Chase Manhattan Corp. is forging ahead with plans to expand its mutual fund family even as it prepares to merge with Chemical Banking Corp.

Vista Capital Management, Chase's money management arm, plans to add three new international stock funds by Nov. 1 and a high-yield bond fund by Jan. 1, said Steven R. Samson, Vista's vice president for product management and marketing.

Also by Jan. 1, Chase will launch a print advertising campaign aimed at increasing the brand-name recognition of the Vista Funds, he said.

Vista Capital got the green light from Chase's top management to proceed with all product launches for the rest of the year. But it's still not clear whether Chase or Chemical would ultimately call the shots in a combined $14 billion mutual fund business.

"We anticipate that some funds will be merged and others will be left alone, but no firm decisions have been made," Mr. Samson said in an interview. The merger is slated to close in the first quarter of 1996.

Retail shares of the three new international stock funds - Vista Japan Fund, Vista European Fund, and Vista Southeast Asian Fund - will carry a 4.75% sales fee and will be sold through Chase's private bank and its brokerage unit, Chase Manhattan Investment Services. Institutional shares of the funds will be available through 401(k) retirement savings plans as well.

The high-yield bond fund will be subadvised by Offit Bank, New York, Mr. Samson said.

In addition, he said, Vista will increase the number of its wholesale representatives to 15 from 10 in a bid to drum up sales through broker- dealers outside the bank channel.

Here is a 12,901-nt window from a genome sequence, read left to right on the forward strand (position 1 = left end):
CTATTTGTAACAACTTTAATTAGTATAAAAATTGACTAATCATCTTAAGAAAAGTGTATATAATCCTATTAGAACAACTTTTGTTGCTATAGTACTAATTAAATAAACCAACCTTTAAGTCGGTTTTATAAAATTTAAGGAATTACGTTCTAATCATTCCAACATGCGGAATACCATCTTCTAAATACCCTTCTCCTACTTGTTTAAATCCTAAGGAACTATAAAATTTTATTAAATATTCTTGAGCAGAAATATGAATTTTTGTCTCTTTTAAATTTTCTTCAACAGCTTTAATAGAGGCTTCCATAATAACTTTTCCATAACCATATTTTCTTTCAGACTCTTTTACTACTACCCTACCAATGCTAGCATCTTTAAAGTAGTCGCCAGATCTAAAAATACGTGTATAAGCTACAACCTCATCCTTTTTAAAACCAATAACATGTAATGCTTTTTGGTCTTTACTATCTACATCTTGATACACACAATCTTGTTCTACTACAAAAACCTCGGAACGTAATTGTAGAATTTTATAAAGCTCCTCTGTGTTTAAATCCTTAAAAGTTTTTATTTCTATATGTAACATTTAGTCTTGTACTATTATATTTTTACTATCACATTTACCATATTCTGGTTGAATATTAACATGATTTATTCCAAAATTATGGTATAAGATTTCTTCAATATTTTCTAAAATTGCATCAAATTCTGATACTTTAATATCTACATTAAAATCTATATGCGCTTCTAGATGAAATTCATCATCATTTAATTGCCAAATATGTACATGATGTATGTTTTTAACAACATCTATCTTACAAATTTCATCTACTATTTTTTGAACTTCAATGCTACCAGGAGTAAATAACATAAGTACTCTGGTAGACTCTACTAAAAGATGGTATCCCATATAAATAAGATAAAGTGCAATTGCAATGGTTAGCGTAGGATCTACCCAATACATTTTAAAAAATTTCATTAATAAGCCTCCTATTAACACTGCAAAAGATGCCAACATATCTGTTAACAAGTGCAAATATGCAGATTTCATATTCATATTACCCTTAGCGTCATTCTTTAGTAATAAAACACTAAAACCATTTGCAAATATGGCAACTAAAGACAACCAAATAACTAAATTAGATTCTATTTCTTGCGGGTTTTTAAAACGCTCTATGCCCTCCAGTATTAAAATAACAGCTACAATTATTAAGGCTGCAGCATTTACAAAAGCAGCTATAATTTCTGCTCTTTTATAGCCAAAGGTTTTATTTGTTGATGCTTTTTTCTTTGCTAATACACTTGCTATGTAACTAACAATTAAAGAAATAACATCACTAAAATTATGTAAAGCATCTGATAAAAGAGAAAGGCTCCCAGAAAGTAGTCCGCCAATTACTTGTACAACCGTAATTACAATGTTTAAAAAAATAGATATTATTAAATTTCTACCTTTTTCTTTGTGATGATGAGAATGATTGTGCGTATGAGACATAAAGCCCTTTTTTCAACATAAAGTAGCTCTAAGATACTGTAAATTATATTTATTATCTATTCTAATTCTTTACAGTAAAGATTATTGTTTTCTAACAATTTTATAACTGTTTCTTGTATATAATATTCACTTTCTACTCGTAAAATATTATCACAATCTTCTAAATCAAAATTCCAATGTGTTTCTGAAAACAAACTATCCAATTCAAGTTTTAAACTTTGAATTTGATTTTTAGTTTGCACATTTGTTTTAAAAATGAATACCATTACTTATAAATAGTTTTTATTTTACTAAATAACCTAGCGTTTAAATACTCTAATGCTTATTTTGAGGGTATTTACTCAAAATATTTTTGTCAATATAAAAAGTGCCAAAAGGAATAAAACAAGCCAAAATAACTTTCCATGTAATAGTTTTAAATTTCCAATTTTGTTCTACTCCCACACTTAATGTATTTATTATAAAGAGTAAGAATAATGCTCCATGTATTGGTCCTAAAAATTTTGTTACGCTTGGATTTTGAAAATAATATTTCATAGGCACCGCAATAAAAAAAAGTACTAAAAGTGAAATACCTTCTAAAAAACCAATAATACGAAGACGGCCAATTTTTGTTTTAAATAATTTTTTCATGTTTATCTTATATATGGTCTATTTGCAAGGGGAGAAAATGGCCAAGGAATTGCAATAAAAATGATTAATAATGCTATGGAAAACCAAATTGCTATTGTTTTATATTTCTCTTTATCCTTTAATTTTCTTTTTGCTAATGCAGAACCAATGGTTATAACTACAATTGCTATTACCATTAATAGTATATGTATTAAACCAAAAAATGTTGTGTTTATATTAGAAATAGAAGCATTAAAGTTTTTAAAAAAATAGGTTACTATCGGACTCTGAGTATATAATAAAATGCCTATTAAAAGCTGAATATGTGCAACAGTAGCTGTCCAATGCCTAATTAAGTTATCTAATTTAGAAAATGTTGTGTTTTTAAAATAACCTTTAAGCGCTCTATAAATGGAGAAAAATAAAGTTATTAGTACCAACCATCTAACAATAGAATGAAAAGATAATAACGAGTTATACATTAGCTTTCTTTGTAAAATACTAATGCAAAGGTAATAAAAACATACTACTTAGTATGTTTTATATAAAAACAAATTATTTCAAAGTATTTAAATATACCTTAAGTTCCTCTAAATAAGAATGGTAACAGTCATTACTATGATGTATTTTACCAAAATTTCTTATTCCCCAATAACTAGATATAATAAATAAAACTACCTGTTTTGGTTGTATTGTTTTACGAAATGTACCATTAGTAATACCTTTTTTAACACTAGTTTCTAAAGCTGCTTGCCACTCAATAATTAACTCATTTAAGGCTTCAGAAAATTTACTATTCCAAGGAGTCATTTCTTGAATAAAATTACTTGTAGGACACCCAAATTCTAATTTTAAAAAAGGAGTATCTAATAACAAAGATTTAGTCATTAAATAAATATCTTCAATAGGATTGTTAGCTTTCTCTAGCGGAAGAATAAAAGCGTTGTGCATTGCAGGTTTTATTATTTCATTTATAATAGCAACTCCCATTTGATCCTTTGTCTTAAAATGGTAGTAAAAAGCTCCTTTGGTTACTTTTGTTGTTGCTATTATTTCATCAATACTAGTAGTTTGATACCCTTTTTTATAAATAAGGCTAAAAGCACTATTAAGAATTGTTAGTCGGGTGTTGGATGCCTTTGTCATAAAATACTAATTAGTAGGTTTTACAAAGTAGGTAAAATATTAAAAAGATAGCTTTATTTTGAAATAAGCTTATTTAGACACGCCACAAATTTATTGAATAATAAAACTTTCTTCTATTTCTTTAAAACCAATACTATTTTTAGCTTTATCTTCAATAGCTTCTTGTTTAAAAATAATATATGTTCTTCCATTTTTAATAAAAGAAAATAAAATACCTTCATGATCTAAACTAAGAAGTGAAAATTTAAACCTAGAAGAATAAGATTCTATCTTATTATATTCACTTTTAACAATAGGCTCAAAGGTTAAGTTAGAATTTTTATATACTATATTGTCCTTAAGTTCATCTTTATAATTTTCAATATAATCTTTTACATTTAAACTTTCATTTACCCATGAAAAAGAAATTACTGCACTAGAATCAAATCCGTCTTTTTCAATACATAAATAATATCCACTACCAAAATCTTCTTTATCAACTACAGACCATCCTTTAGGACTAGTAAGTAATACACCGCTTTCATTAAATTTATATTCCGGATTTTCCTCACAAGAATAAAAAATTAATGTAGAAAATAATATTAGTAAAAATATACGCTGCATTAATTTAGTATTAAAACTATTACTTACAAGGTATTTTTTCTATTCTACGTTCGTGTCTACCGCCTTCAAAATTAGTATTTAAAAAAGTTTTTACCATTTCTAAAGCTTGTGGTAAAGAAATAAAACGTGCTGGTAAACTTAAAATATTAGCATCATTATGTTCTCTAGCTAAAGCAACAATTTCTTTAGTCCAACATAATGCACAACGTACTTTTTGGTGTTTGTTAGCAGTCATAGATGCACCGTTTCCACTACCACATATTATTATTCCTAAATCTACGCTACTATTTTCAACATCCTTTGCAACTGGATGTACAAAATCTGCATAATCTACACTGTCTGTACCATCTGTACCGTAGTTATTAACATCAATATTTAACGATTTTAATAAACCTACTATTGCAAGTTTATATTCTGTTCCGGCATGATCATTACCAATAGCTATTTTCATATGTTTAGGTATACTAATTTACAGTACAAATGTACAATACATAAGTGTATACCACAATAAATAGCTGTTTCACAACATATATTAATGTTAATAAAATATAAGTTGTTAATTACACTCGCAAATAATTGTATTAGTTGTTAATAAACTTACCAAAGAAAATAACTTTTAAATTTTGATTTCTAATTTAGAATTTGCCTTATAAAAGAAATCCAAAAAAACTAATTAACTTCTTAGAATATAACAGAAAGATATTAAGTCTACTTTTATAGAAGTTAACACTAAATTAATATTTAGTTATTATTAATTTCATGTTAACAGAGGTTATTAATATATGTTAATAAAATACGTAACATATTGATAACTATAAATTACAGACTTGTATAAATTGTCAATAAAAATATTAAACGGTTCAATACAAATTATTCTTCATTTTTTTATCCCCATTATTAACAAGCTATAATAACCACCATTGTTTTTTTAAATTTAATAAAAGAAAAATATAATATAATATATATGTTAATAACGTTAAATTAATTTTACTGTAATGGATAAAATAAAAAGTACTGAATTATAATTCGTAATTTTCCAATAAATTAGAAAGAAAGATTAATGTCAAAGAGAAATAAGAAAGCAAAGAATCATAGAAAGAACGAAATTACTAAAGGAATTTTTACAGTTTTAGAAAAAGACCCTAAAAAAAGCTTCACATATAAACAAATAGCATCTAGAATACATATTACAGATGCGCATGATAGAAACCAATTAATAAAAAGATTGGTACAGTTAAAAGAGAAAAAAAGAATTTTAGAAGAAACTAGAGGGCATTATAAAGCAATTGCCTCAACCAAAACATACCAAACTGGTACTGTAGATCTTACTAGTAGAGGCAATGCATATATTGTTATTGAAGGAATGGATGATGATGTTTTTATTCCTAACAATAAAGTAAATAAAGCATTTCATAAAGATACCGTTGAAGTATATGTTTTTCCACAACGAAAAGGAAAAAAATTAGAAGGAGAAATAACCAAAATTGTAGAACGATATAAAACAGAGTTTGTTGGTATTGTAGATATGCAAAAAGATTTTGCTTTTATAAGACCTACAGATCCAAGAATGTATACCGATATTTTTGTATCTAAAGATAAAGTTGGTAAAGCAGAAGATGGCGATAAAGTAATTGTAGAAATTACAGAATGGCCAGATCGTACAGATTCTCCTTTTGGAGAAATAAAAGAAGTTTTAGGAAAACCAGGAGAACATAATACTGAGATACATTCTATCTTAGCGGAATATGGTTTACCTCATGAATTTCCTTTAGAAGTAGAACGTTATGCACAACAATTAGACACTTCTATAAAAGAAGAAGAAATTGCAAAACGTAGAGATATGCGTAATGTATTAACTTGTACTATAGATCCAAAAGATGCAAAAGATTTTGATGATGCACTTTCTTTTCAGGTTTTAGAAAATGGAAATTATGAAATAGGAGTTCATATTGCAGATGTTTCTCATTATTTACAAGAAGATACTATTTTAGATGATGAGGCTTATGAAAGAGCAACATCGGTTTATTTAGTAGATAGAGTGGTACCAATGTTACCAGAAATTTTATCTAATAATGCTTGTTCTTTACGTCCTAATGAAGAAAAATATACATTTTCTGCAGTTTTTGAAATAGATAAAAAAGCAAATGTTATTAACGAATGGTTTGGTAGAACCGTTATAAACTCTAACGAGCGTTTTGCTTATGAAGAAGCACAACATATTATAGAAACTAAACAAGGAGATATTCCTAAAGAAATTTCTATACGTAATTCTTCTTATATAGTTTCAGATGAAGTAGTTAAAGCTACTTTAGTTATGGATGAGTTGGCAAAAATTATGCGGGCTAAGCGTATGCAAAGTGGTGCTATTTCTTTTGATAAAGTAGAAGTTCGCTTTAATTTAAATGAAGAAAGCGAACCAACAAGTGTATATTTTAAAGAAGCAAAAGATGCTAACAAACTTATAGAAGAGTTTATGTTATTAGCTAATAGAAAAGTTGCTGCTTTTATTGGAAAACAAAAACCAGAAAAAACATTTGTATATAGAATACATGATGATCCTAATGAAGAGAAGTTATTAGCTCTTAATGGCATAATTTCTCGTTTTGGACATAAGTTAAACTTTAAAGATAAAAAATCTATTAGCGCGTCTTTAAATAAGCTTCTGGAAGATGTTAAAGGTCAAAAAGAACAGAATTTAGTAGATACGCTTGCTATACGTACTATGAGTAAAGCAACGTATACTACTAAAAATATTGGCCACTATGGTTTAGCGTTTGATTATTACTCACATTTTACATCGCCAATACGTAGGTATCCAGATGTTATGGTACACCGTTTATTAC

"This merger will place us right behind Janus (Capital Corp.) in assets," Mr. Samson said. "And with Chemical's Hanover Funds, we will have a good line of money market funds to market to institutional and high-net- worth investors."

Chase is well-known in the industry for its savvy marketing of the Vista Funds outside the bank channel, where some observers estimate the unit derives 75% of the funds' sales. Last year, Chase raked in $13.5 million in mutual fund advisory fees, according to Lipper Analytical Services, Summit, N.J.

But it's Chase's expertise in managing stock funds that should secure a spot for many of its managers after the merger, because the funds bring in higher management fees than either money funds or bond funds, said Avi Nachmany, a partner with Strategic Insight, New York.

As of June, nearly 36% of Chase's total mutual fund assets was in stock funds, compared with 4% for Chemical, which has 92% of its mutual fund assets in money market funds.

Mr. Nachmany and other industry observers have said the latest developments support the expectation that Chase's current retinue will retain most of the control over the mutual fund operations at the new banking company.

"I know Chemical is calling the shots in other areas of the bank, but it just doesn't make sense that they would take over the mutual fund unit," Mr. Nachmany said.

But one consultant who has worked for both companies said the lines are not clearcut for Chase or its Vista unit.

"I've seen enough situations where outwardly it's touted as a merger of peers, but when it comes down to choosing who manages what, the best aren't always picked," the consultant declared.

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